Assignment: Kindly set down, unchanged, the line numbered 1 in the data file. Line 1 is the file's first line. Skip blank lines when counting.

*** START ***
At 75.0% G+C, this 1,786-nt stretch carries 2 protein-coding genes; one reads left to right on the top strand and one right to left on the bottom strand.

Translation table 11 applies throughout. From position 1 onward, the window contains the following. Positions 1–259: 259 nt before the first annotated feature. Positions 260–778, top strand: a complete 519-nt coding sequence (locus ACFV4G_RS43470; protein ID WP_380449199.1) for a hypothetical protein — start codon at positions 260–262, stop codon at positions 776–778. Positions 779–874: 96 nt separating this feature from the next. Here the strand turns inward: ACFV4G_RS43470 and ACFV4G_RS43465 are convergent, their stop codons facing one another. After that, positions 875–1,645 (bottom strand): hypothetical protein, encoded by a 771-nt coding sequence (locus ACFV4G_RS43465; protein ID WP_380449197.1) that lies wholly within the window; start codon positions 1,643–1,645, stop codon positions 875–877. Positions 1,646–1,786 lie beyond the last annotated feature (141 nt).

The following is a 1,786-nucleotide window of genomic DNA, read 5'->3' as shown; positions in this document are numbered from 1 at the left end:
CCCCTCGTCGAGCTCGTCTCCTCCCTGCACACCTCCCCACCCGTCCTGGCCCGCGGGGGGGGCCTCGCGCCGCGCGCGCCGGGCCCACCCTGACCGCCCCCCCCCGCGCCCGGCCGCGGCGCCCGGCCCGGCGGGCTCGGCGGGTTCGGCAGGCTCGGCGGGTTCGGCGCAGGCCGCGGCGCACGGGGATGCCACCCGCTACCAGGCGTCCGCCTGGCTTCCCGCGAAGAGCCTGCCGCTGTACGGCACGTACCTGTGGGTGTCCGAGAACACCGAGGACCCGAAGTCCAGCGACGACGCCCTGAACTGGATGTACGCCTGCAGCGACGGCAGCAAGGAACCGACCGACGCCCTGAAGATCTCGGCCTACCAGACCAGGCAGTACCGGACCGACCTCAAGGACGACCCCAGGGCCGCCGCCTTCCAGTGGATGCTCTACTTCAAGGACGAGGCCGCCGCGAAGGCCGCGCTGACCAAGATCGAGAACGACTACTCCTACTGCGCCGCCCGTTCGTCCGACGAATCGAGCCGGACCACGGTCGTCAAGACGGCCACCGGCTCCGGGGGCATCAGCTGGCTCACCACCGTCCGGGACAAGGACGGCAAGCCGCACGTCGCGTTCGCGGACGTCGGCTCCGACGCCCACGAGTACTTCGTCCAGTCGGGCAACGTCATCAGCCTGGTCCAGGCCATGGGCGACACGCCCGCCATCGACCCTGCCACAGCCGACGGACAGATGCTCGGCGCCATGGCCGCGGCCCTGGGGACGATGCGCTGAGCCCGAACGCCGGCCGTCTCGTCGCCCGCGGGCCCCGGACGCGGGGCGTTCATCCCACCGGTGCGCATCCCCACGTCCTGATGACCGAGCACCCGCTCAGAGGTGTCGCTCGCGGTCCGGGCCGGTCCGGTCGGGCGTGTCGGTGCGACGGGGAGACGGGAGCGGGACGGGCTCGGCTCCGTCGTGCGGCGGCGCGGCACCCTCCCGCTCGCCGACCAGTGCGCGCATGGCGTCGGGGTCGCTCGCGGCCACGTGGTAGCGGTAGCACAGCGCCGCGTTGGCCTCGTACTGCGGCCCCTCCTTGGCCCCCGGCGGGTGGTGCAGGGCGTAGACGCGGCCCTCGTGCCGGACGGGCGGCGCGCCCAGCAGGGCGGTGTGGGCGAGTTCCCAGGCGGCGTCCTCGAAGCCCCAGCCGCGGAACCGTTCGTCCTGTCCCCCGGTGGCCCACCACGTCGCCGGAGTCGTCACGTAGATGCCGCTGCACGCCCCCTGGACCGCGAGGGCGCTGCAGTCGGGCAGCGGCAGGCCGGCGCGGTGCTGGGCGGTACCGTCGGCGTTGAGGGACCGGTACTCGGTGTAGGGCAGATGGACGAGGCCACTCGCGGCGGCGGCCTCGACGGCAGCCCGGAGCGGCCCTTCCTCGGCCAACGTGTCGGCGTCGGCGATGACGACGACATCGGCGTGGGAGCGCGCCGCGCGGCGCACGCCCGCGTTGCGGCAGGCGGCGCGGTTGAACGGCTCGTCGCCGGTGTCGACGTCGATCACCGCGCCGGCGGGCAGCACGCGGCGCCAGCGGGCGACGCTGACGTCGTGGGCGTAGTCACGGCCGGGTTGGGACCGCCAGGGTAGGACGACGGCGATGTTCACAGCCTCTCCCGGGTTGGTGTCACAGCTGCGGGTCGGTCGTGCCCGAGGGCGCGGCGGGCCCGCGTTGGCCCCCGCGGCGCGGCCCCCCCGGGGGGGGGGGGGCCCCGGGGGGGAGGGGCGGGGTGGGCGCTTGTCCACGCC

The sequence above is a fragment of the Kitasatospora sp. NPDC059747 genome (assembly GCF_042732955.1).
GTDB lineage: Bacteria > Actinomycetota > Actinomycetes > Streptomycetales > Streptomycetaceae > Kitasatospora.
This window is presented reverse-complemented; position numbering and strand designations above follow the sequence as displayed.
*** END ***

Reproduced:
At 75.0% G+C, this 1,786-nt stretch carries 2 protein-coding genes; one reads left to right on the top strand and one right to left on the bottom strand.